As a sponsor of two children through Casita Copan and a nurse in the United States, I felt concern for my two sponsored children as the COVID-19 crisis spread across the world, and I started researching how this pandemic might affect them and their country. As I gathered information, I realized that the effects of COVID-19 will most likely be devastating to Honduras due to its lack of a developed medical infrastructure and due to long-standing corruption in the medical system, but I was encouraged in talking with Emily Monroe, the director, about the steps Casita Copan is taking to ensure the safety of its employees, children, and families. With the COVID-19 pandemic on everyone’s minds, I think at times like this, it is very easy to develop an every person for themselves mentality, but I am encouraged that it also gives people an opportunity to come together in the face of adversity and work together to address and fight COVID-19, and not only COVID-19, but the other issues that come to light because of it such as poverty, inequity, and corruption. It brings awareness to the weaknesses and strengths of countries, governments, organizations, and people all around the world, and it brings us all together because it is a virus that affects us all, and we must work together to fight it.
In the news, there has been a big focus on ventilators, how shortages of these in intensive care units are leading to higher mortality rates and discussing how if the curve is not flattened to avoid overwhelming hospitals, there could be too few ventilators to serve the amount of patients coming in. There has also been a concern about having enough face masks or other protective equipment for healthcare workers. This is why social distancing and quarantines have been implemented in countries around the world, to slow the pandemic and keep up with the need for ventilators for patients and protective equipment for hospital workers and to keep the infection and mortality rate low from COVID-19.
Asia, Europe, and America have been the primary countries discussed in the news, but very little has been discussed about Honduras or other Latin American countries. Yet, with corruption in Honduras and a health care system that is not well-supported by the government with proper supplies, Honduras could very soon be completely overwhelmed by COVID-19. According to a recent article by WBUR news station, Honduras has only “12 government-owned respirators for the whole country.” This already does not bode well for them. Just to give some perspective, in the state of Oregon, where I am from, there are 4.191 million people and 688 ventilators. In Honduras, however, there are 9.265 million people with only 12 ventilators. It is a country severely unprepared for the crisis that will soon be hitting it. Already, on March 29, 2020 according to the John Hopkins COVID-19 Map, 110 Hondurans were reported positive for COVID-19 with its first recorded death recently, but this is likely an under-reporting of the true situation due to a lack of testing and treatment availability within the country. When I volunteered as a nurse in Honduras only a few years ago, the local clinic in Copan Ruinas was reusing gloves patient-to-patient due to a lack of resources. Having the correct personal protective equipment was not even an option for clinic employees. I can already imagine what it will be like in the face of this crisis in Honduras when it comes to masks, gowns and gloves and protecting those on the frontlines.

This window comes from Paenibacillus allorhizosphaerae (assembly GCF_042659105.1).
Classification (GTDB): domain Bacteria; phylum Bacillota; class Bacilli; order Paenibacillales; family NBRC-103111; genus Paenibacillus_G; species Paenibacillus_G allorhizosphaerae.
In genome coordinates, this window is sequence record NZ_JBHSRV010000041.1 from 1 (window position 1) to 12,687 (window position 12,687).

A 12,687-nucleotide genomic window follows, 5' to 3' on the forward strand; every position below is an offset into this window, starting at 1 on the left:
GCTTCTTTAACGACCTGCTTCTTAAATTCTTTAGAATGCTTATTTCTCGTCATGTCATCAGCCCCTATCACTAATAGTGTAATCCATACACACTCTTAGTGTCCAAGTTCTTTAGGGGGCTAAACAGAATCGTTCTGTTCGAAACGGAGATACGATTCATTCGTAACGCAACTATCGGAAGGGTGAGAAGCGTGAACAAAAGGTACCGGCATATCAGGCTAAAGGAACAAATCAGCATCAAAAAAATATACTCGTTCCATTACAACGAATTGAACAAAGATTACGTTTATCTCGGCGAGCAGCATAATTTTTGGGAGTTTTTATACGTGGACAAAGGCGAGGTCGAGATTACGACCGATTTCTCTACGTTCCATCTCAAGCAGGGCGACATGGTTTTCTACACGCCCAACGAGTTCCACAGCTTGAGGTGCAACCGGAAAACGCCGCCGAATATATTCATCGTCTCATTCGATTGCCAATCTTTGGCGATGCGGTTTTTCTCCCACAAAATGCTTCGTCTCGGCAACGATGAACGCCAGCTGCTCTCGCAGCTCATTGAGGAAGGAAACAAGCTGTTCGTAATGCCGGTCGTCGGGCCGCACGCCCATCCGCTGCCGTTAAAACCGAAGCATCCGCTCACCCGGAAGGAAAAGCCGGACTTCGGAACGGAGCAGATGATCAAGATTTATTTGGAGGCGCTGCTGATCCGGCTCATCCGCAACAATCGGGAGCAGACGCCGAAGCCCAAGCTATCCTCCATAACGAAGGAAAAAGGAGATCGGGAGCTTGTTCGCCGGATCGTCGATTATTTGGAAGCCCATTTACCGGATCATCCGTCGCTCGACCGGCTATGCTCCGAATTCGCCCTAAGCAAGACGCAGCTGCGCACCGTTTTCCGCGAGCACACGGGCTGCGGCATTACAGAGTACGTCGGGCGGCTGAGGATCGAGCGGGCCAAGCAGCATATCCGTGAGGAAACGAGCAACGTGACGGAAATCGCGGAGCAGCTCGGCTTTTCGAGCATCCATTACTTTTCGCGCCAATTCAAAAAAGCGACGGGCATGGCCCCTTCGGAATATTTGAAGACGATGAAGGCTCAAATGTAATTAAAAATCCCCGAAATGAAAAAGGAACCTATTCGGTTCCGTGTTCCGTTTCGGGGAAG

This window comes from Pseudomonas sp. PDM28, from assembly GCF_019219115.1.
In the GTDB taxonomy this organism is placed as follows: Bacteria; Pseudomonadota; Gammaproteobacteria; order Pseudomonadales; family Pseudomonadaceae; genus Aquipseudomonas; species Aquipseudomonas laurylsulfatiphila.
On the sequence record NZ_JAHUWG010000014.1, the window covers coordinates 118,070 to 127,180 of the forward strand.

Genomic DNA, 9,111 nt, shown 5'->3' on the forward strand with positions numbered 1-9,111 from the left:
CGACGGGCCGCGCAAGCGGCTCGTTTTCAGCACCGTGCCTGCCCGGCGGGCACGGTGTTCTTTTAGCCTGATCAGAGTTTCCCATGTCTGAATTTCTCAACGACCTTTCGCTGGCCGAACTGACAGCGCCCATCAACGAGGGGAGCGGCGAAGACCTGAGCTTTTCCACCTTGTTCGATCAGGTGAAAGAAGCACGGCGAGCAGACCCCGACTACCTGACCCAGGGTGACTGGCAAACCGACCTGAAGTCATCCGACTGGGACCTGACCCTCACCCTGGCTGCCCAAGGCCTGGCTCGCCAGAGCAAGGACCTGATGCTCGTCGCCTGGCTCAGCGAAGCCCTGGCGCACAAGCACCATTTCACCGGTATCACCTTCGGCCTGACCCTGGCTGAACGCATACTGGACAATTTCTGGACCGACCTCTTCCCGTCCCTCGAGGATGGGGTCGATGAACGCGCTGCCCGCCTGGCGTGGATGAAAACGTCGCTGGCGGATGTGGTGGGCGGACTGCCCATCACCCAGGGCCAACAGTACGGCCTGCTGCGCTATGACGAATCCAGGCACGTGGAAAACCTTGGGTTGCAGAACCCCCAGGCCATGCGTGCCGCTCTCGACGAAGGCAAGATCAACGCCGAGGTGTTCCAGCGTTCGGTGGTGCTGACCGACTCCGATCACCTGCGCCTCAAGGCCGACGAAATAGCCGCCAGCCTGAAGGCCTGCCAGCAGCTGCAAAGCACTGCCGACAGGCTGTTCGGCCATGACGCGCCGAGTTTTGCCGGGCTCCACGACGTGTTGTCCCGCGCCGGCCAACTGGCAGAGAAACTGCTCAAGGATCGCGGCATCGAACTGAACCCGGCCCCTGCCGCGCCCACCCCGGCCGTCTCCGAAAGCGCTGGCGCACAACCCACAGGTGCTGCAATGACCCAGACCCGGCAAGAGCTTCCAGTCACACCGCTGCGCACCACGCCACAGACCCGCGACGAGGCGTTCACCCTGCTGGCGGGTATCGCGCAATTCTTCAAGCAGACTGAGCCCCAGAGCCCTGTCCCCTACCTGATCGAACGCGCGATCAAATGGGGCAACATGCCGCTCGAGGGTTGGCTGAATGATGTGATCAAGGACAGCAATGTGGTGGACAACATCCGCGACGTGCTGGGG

In the United States, several people are losing their jobs due to the crisis and need for social distancing and quarantining, but the government is putting together a package to extend unemployment longer and to more people and sending out stimulus checks to citizens. In Honduras, a strict quarantine has been put in place but with little talk of support for those who have lost jobs or clear guidelines to Honduran citizens on how to make it through a long shut-down or how organizations and nonprofits like Casita Copan can continue to provide vital services amidst the crisis.
I am proud that Casita Copan has made the decision to continue to provide payment to its Honduran employees through the end of April, and that they will also continue to provide meals and medical support for the families whose children rely on Casita Copan for its day care services. They hope to continue these supports to the community as long as is necessary and they are able. Despite the lack of resources in Honduras, Casita Copan remains dedicated to its local staff, children, and families and prepared to support them and advocate on their behalf during the pandemic. They are one of the only resources these families will be able to rely on as COVID-19 spreads through their country. So as a nurse and a sponsor, I ask that people do not forget Honduras, or other countries like it, and if able, continue to support Casita Copan and other organizations that will be critical in Honduras and other vulnerable countries. Never was it more important than now to support Casita Copan, and together we can get through this pandemic together.
Thank you Emily Monroe and all Casita Copan Staff and Volunteers for your dedication to the children and families of Casita Copan during these trying times. You matter and make a difference. Know that so many stand with you in solidarity during the months ahead which will be challenging and overwhelming. Together, we will meet the challenge to continue the mission of Casita Copan amidst the COVID-19 crisis: “To prevent child abandonment by nurturing orphaned and vulnerable children and supporting single mothers.”
Beth Ann Nyssen
Nurse and United States Casita Copan Board Member and Sponsor